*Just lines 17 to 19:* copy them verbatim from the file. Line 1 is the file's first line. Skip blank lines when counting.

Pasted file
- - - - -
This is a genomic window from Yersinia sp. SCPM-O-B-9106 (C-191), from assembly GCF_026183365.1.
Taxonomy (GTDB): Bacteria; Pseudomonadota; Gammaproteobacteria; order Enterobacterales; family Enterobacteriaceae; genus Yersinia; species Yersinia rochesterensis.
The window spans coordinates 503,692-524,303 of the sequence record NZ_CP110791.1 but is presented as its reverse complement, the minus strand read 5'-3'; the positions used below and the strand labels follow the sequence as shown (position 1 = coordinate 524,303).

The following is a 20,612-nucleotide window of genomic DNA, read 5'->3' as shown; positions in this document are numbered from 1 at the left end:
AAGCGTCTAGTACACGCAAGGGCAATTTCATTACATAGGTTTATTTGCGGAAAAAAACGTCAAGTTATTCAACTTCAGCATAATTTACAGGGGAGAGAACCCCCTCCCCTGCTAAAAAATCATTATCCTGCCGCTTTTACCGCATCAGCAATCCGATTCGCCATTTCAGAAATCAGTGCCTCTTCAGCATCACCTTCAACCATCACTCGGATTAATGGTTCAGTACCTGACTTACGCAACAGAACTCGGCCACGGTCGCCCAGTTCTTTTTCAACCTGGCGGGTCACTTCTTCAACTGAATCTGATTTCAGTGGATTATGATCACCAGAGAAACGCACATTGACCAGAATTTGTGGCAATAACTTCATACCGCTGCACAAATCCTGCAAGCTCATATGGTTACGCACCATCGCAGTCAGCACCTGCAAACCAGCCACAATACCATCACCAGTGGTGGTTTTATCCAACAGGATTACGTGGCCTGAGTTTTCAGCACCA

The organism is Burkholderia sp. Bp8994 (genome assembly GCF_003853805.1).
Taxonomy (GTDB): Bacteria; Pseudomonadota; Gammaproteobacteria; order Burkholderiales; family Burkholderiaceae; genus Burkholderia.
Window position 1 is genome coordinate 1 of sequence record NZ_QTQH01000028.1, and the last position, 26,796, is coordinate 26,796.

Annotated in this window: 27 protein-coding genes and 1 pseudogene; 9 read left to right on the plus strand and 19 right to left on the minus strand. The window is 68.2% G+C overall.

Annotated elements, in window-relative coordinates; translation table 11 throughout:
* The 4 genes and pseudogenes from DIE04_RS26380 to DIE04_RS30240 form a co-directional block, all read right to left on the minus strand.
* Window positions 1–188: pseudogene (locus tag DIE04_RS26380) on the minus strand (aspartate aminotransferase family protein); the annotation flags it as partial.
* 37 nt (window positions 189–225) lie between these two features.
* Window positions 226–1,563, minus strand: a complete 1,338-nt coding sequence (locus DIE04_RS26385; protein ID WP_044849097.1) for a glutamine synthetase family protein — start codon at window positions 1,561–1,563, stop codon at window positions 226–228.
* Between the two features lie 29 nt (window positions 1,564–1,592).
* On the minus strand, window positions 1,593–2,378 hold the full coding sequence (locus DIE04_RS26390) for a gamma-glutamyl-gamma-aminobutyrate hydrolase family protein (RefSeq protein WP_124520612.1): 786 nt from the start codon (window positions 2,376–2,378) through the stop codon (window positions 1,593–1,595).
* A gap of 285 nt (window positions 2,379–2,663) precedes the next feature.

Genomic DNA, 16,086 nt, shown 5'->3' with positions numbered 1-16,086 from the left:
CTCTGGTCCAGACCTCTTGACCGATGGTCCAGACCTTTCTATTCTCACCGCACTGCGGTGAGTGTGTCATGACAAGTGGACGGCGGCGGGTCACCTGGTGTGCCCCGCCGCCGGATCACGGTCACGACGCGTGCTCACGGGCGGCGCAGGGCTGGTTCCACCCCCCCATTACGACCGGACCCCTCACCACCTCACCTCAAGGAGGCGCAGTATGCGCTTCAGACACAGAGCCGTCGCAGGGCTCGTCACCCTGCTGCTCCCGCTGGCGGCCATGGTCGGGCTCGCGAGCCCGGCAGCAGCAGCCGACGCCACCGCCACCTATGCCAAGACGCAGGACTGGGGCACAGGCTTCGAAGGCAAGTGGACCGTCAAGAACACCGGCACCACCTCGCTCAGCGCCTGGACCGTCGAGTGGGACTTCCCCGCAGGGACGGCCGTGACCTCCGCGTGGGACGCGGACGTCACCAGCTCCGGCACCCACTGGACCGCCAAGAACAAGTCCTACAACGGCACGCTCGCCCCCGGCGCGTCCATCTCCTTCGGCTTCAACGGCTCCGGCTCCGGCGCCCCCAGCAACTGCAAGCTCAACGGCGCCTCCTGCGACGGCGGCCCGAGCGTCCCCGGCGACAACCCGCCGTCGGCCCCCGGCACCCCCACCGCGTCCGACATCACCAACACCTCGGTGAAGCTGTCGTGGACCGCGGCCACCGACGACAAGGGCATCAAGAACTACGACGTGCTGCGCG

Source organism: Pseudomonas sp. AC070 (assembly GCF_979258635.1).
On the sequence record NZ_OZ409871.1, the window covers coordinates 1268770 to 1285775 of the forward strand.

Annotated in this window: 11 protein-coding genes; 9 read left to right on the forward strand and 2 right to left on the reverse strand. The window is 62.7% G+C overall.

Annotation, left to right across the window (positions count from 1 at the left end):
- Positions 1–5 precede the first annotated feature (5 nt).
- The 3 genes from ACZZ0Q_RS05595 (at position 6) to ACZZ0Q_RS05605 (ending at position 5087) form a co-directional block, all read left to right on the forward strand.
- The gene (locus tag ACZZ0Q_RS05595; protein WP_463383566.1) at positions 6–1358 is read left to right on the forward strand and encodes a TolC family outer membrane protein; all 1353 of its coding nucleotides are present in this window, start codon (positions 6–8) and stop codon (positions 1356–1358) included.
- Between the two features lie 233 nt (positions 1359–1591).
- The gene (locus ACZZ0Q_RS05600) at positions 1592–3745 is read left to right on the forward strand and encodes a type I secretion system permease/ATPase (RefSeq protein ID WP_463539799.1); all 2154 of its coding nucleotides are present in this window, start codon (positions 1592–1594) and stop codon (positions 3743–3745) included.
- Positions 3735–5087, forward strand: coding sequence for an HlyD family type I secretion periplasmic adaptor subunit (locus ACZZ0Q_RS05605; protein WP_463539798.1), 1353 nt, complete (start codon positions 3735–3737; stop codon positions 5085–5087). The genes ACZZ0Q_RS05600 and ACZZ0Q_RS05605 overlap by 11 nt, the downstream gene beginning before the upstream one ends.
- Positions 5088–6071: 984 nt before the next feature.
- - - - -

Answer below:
* A gap of 285 nt (window positions 2,379–2,663) precedes the next feature.

Genomic DNA, 16,086 nt, shown 5'->3' with positions numbered 1-16,086 from the left:
CTCTGGTCCAGACCTCTTGACCGATGGTCCAGACCTTTCTATTCTCACCGCACTGCGGTGAGTGTGTCATGACAAGTGGACGGCGGCGGGTCACCTGGTGTGCCCCGCCGCCGGATCACGGTCACGACGCGTGCTCACGGGCGGCGCAGGGCTGGTTCCACCCCCCCATTACGACCGGACCCCTCACCACCTCACCTCAAGGAGGCGCAGTATGCGCTTCAGACACAGAGCCGTCGCAGGGCTCGTCACCCTGCTGCTCCCGCTGGCGGCCATGGTCGGGCTCGCGAGCCCGGCAGCAGCAGCCGACGCCACCGCCACCTATGCCAAGACGCAGGACTGGGGCACAGGCTTCGAAGGCAAGTGGACCGTCAAGAACACCGGCACCACCTCGCTCAGCGCCTGGACCGTCGAGTGGGACTTCCCCGCAGGGACGGCCGTGACCTCCGCGTGGGACGCGGACGTCACCAGCTCCGGCACCCACTGGACCGCCAAGAACAAGTCCTACAACGGCACGCTCGCCCCCGGCGCGTCCATCTCCTTCGGCTTCAACGGCTCCGGCTCCGGCGCCCCCAGCAACTGCAAGCTCAACGGCGCCTCCTGCGACGGCGGCCCGAGCGTCCCCGGCGACAACCCGCCGTCGGCCCCCGGCACCCCCACCGCGTCCGACATCACCAACACCTCGGTGAAGCTGTCGTGGACCGCGGCCACCGACGACAAGGGCATCAAGAACTACGACGTGCTGCGCG